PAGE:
Oklahoma Watch requested findings and disciplinary action based on the department’s policy. Neither Meulenberg nor Franklin responded.

The decision of whether to discipline officers and how lies with Franklin. Since Oklahoma Watch began reporting on his department’s response to Paris, Franklin has not responded to interview or information requests about the case.

Oklahoma Watch sued the city and the police department over its refusal to provide the incident report for Paris’ arrest, which is a public record. The lawsuit is still open.

‘That Cannot Be Allowed to Continue’

After the video was released on March 30, 2022, Tulsa City Council members proposed creating a citizens’ oversight board and an independent office to monitor internal police investigations. The motion failed. Councilor Vanessa Hall-Harper and former council member Kara Joy McKee were the only members to vote in favor of the changes.

“It should never be a crapshoot whether or not you’re going to get a good officer,” McKee said at the meeting. “Some things have changed under Chief Franklin. … It’s obvious that not nearly enough has changed.”

Tulsa Mayor G.T. Bynum refused interview requests. Spokeswoman Michelle Brooks said in an email that Bynum declined because Paris is suing the city, police department and officers.

Dismukes trained law enforcement for the Department of Justice in the 1990s before his own struggle with mental illness. He said Tulsa’s police and city leaders missed an opportunity to change the department’s culture and set an example.

“It’s disappointing that the department wouldn’t take the opportunity to use this and initiate continued discussion and corrective action that could be helpful for not just that department, but for others,” Dismukes said. “That cannot be allowed to continue because when this type of activity is allowed to continue, we know it becomes worse. Now’s the time to be in front of this.”

Officers made jokes at Paris’ expense and laughed as she mumbled incoherently, talked to someone who wasn’t there and repeatedly said that police wanted to kill her, video footage shows. Officers called for the mental health response team but it was busy with another call. In the footage, Carrocia is seen jiggling the door handle and rattling the bathroom door while Paris screams for her to stop.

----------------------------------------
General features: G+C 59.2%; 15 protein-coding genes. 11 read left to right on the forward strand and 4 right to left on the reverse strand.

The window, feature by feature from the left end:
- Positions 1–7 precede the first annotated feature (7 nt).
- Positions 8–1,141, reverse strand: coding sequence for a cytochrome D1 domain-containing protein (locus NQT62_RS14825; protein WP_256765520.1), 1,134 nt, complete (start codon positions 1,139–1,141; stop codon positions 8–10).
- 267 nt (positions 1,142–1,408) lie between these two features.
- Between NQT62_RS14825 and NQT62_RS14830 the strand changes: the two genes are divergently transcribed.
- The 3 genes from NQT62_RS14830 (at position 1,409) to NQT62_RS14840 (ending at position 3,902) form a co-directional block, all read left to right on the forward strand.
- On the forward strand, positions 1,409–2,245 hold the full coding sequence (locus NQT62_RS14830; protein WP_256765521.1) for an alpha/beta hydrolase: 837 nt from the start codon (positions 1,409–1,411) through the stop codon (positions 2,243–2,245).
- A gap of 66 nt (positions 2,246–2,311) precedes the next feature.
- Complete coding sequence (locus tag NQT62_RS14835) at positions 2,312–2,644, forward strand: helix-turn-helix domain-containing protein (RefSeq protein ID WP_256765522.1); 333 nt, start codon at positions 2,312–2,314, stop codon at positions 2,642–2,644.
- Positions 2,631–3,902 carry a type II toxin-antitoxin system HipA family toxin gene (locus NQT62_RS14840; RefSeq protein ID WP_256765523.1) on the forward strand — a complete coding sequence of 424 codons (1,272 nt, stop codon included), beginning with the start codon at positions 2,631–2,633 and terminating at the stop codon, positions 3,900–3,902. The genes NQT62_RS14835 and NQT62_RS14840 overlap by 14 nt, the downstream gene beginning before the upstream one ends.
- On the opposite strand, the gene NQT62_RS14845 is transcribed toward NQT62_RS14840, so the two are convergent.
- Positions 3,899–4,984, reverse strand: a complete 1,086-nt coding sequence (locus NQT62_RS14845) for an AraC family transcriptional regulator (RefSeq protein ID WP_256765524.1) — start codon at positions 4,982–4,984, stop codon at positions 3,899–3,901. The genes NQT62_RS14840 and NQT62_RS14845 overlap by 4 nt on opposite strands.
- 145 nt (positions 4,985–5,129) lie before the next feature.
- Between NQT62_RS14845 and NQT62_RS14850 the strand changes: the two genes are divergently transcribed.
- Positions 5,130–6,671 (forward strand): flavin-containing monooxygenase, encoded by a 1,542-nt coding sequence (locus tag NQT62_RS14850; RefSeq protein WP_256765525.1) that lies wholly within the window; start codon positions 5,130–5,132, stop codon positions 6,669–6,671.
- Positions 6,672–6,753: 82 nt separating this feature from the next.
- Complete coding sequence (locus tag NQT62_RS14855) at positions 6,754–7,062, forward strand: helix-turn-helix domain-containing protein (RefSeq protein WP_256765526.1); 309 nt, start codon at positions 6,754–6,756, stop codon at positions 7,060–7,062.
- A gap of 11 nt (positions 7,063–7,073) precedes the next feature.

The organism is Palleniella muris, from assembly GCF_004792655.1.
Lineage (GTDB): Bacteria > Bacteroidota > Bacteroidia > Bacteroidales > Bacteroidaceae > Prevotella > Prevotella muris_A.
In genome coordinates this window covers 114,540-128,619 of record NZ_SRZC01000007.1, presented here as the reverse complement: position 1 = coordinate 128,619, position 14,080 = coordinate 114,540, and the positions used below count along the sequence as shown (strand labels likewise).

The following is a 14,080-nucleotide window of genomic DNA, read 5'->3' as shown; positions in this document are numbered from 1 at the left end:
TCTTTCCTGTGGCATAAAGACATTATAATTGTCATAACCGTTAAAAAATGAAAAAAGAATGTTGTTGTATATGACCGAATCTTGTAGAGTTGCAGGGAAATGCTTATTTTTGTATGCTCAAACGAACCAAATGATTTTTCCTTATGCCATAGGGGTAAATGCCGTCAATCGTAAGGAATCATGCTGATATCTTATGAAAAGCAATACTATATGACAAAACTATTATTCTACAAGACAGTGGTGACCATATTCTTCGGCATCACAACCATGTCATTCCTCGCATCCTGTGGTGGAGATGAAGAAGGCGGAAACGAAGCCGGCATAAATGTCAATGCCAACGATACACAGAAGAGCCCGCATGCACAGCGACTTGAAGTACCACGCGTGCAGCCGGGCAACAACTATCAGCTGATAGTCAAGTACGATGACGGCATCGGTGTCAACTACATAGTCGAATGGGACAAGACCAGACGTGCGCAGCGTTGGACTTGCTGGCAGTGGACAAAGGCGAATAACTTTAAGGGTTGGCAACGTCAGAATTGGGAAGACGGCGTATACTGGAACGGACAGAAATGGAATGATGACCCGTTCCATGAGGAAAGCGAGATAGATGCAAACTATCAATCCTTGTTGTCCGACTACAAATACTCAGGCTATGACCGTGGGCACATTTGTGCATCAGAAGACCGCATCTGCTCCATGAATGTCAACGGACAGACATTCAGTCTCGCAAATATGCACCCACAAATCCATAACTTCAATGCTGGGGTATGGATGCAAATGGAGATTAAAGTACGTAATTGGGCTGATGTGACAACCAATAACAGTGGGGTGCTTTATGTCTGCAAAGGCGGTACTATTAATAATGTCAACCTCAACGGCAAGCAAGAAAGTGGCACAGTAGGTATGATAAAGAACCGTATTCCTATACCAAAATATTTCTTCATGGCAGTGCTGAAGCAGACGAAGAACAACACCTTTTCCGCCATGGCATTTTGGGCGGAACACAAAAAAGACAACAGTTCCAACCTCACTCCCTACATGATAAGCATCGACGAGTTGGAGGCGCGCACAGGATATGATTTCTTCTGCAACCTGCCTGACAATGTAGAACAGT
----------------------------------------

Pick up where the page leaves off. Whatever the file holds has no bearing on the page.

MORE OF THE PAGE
“This is gonna be so fun,” Carrocia said as officers prepared to kick in the door.

Blood was visible in the video, smeared across Paris’ face as officers removed her from the store.

The lawsuit alleges that officers violated Paris’ civil rights when they arrested and jailed her instead of providing access to treatment.

The State Under Scrutiny

Similar claims triggered a statewide probe by federal investigators in November. Department of Justice investigators are scrutinizing Oklahomans’ access to mental health care and whether a lack of treatment options resulted in unnecessary psychiatric admissions and arrests.

Oklahoma law enforcement officers have killed at least 75 people who exhibited signs of mental illness from 2013 to March 2023, according to data from the Mapping Police Violence project.

Tulsa Police have killed 38 people, at least 13 of whom exhibited signs of mental illness, according to the data.

More than 20% of Tulsa police officers received specialized training designed to help them respond to people in crisis, Tulsa mental health coordinator Capt. Shellie Seibert told Oklahoma Watch in April 2022. None of the officers who responded to Paris had received the voluntary training.

The Tulsa Police Department no longer tracks its mental health calls because it was too time-consuming, Seibert said. Officers were responding to an average of 1,000 mental health emergencies per month at the department’s last count and those calls have continued to increase, she said.

For 20 years, Dismukes worked at the Oklahoma Department of Mental Health and Substance Abuse Services. He partnered with police departments across the state, including in Tulsa, to train officers and develop best practices for crisis response.

“All I know is that we continue to have negative interactions and negative experiences,” Dismukes said. “We need to find a better way to address this moving forward.”

Oklahoma Watch, at oklahomawatch.org, is a nonprofit, nonpartisan news organization that covers public-policy issues facing the state.
Oklahoma Watch
Oklahoma Watch, at oklahomawatch.org, is a nonprofit, nonpartisan news organization that covers public-policy issues facing the state.